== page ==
Lens Antenna is an antenna which consists of an electromagnetic lens with a feed. In other words, a lens antenna is a three-dimensional electromagnetic device whose refractive index is different from unity. It acts as a glass lens in optics.
They are usually made of polystyrene or Lucite. They are used to:
- Control the aperture illumination.
- Collimate the electromagnetic rays.
- Produce directional characteristics.
- Converge the incoming wavefront at its focus.
- Produce plane wavefront from the spherical wavefront.
Principle A lens antenna in association with a primary feed antenna in transmitting mode is shown in figure below.
When the feed is kept at the focal point of the lens antenna, the diverging rays (spherical wavefront) are collimated (parallel rays) forming a plane wavefront after their incidence on the lens and passing through it. Collimation occurs because of the refraction mechanism.
Lens antenna in the receiving mode is shown in the figure below.
Here again, incoming parallel rays converge at the focal point after passing through the lens due to the refraction mechanism. This is an indication of the validity of the reciprocity theorem. Collimation is also possible if the lens has a refractive index less than unity. Lens antennas are used in association with a point source (ideally). But in practice, it is used with horn-like antennas.
Types of Lens Antenna
These are of two types:
- Dielectric lens.
- Metal plate lens.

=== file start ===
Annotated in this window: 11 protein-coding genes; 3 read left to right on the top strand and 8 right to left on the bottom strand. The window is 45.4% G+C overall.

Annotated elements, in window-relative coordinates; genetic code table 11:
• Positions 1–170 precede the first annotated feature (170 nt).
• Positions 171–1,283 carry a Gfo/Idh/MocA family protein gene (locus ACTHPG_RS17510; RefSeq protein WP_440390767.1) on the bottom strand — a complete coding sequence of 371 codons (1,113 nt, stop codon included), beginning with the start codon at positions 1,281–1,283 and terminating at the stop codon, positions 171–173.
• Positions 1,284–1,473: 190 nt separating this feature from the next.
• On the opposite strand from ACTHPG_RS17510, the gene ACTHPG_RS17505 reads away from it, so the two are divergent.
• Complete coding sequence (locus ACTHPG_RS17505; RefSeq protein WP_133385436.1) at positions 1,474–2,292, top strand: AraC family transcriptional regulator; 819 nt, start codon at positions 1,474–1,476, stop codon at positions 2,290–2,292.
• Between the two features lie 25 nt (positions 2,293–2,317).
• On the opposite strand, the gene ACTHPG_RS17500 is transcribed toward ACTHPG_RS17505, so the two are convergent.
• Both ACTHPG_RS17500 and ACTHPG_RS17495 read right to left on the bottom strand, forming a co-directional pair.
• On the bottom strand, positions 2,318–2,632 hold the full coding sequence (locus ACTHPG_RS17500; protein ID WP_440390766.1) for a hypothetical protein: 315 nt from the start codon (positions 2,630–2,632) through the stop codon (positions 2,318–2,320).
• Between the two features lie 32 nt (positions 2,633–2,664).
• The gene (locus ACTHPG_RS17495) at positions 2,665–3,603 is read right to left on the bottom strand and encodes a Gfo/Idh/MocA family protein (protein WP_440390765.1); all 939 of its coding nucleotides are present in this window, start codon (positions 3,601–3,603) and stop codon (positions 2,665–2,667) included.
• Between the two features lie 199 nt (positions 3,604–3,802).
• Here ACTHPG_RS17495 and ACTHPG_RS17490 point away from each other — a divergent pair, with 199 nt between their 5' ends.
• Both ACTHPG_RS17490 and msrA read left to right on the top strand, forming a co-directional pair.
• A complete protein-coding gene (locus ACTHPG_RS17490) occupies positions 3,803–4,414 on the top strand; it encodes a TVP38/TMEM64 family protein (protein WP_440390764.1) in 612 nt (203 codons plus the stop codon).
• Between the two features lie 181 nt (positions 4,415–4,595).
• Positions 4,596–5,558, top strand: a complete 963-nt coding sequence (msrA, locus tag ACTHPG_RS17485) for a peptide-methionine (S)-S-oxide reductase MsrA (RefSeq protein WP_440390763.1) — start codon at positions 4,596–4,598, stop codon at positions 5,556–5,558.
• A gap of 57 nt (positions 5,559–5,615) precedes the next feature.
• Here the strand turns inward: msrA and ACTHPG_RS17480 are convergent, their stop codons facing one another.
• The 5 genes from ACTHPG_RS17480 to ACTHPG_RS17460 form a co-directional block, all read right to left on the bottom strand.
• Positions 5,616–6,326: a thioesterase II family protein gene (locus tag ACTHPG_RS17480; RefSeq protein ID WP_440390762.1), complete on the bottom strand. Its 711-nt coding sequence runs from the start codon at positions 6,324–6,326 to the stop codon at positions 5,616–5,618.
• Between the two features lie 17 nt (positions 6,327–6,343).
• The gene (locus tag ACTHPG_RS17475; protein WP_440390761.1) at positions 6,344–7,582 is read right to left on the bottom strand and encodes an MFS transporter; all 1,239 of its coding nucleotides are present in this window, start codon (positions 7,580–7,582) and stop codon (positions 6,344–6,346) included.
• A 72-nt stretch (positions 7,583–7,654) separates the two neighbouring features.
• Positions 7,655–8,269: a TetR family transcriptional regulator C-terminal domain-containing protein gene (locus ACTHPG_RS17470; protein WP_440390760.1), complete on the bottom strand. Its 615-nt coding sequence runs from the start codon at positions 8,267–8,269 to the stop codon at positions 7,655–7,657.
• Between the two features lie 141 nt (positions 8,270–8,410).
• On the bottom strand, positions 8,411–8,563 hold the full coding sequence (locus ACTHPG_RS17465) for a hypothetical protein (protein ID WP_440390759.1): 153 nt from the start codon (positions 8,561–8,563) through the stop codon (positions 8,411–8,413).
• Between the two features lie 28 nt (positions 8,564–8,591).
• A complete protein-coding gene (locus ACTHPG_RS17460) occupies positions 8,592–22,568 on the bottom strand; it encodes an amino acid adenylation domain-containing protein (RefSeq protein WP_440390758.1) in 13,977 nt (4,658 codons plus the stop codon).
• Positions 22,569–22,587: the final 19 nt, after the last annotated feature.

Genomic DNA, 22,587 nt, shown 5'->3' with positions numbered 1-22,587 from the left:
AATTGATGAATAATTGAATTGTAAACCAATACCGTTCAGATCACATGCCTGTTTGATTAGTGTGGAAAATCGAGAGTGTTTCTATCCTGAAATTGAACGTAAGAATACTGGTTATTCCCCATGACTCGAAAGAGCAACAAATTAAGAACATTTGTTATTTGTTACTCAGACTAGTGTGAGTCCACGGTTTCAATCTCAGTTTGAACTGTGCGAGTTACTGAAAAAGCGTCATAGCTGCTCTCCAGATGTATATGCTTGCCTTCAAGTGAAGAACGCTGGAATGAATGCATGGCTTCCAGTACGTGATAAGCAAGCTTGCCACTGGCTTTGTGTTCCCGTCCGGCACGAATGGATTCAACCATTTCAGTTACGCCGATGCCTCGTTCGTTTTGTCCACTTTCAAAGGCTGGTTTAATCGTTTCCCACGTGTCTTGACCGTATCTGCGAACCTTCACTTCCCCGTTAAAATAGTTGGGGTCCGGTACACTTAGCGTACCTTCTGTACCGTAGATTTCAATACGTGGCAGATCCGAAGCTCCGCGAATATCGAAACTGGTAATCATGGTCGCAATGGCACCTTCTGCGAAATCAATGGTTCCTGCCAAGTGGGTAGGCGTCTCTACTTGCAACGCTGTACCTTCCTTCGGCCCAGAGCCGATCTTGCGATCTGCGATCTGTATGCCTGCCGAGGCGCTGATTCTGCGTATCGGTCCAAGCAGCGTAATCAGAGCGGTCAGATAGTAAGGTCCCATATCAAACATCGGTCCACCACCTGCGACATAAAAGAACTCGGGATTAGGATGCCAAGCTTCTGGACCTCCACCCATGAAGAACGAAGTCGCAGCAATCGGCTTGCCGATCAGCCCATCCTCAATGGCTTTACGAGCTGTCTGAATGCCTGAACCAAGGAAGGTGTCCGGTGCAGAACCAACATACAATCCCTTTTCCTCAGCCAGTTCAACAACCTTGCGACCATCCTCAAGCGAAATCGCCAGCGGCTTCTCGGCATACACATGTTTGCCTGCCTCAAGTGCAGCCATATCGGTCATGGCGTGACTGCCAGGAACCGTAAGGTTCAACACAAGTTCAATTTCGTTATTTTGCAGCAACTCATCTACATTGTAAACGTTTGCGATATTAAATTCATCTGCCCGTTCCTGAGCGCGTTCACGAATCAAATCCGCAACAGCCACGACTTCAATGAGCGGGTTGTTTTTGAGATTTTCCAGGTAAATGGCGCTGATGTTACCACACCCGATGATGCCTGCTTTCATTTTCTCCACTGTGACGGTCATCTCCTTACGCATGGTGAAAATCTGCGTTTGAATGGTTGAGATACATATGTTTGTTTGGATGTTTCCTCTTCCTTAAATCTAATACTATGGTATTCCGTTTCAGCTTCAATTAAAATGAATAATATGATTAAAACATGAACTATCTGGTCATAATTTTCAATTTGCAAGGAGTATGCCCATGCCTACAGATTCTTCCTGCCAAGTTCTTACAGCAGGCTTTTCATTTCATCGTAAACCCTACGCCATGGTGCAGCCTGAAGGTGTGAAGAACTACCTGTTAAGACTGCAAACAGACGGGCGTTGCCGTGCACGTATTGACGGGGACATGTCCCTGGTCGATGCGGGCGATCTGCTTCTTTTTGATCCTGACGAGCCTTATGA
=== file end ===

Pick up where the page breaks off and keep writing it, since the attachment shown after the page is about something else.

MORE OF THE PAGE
The dielectric lens is also known as the delay lens. Here, outgoing electromagnetic rays are collimated and are retarded or delayed by the lens material or media. This is illustrated in the figure below.
Metal plate lens
E-plane metal plate lens: in this, the outgoing wavefront is speeded up by the lens material. This is shown in the figure below.
The dielectric lens is again of two types:
- Non-metallic dielectric type.
- Metallic type.
Salient features of dielectric lens antenna
- They are usually made of polystyrene or lucite and polyethylene. Dielectric constant of polystyrene ∈r = 2.56, refractive index, n = 1.6 For polyethylene, ∈r = 2.25, n = 1.5.
- They are bulky and heavy for f < 3 GHz.
- Uniform illumination for lens antennas is better if the focal length is long.
- At f < 10 GHz the lens become excessively and undesirably thick.
- The main disadvantage of the dielectric lens is its frequency sensitivity.
- The un-stepped dielectric lens is wide-band and its shape does not depend on wavelength.
- The main advantage of lens antennas is that the feed antennas do not obstruct the aperture.
- Tolerance in the design of this antenna is more.
- Feeding at a point away from the axis is possible and it is suitable to move the beam angularly with respect to its axis if required.
- Lens antennas are costlier for similar gain and bandwidth in comparison with reflector antennas.
- They are also bulky and heavy. Designing is involved.
Merits and Demerits
- In lens antenna, feed and feed support do not obstruct the aperture, as the rays are transmitted away from the feed.
- It has greater design tolerance i.e., a larger amount of wrapping and twisting is possible in lens antenna as the wave enters one side emerges at the other side, maintaining the electrical path length.
- It can be used to feed off the optical axis and hence useful in application where the beam is required to be moved angularly w.r.t. axis.
- Lenses are usually bulky, and heavy.
- This antenna is complicated in design.
- It is costlier for the same gain and bandwidth in comparison with reflectors.
- Unstopped dielectric lens is a wideband antenna as its shape does not depend on the wavelength and hence can be used over a wide frequency range.
- Lens antennas are commonly used above 1000 MHz.
- It being a microwave device, is performed to be used usually above 3000 MHz and not below.